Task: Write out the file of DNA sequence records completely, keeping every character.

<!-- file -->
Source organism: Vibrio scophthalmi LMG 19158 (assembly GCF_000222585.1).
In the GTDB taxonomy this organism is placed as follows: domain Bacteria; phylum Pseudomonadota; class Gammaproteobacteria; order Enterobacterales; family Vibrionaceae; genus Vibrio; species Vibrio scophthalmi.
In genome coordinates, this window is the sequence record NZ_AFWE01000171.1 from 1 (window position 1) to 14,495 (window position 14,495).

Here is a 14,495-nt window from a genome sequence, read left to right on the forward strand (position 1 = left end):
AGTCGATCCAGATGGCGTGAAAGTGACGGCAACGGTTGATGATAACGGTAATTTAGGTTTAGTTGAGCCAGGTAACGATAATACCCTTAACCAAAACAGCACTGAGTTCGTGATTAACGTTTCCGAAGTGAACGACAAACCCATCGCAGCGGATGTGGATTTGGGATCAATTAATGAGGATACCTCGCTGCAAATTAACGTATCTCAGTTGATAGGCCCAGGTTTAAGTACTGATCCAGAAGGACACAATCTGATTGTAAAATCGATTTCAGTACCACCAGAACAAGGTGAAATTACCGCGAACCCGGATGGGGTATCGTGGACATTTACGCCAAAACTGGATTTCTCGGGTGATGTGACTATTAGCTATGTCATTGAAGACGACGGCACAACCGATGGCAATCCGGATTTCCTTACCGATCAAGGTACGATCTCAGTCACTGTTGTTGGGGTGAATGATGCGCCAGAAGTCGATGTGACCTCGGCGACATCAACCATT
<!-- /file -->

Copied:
Source organism: Vibrio scophthalmi LMG 19158 (assembly GCF_000222585.1).
In the GTDB taxonomy this organism is placed as follows: domain Bacteria; phylum Pseudomonadota; class Gammaproteobacteria; order Enterobacterales; family Vibrionaceae; genus Vibrio; species Vibrio scophthalmi.
In genome coordinates, this window is the sequence record NZ_AFWE01000171.1 from 1 (window position 1) to 14,495 (window position 14,495).

Here is a 14,495-nt window from a genome sequence, read left to right on the forward strand (position 1 = left end):
AGTCGATCCAGATGGCGTGAAAGTGACGGCAACGGTTGATGATAACGGTAATTTAGGTTTAGTTGAGCCAGGTAACGATAATACCCTTAACCAAAACAGCACTGAGTTCGTGATTAACGTTTCCGAAGTGAACGACAAACCCATCGCAGCGGATGTGGATTTGGGATCAATTAATGAGGATACCTCGCTGCAAATTAACGTATCTCAGTTGATAGGCCCAGGTTTAAGTACTGATCCAGAAGGACACAATCTGATTGTAAAATCGATTTCAGTACCACCAGAACAAGGTGAAATTACCGCGAACCCGGATGGGGTATCGTGGACATTTACGCCAAAACTGGATTTCTCGGGTGATGTGACTATTAGCTATGTCATTGAAGACGACGGCACAACCGATGGCAATCCGGATTTCCTTACCGATCAAGGTACGATCTCAGTCACTGTTGTTGGGGTGAATGATGCGCCAGAAGTCGATGTGACCTCGGCGACATCAACCATT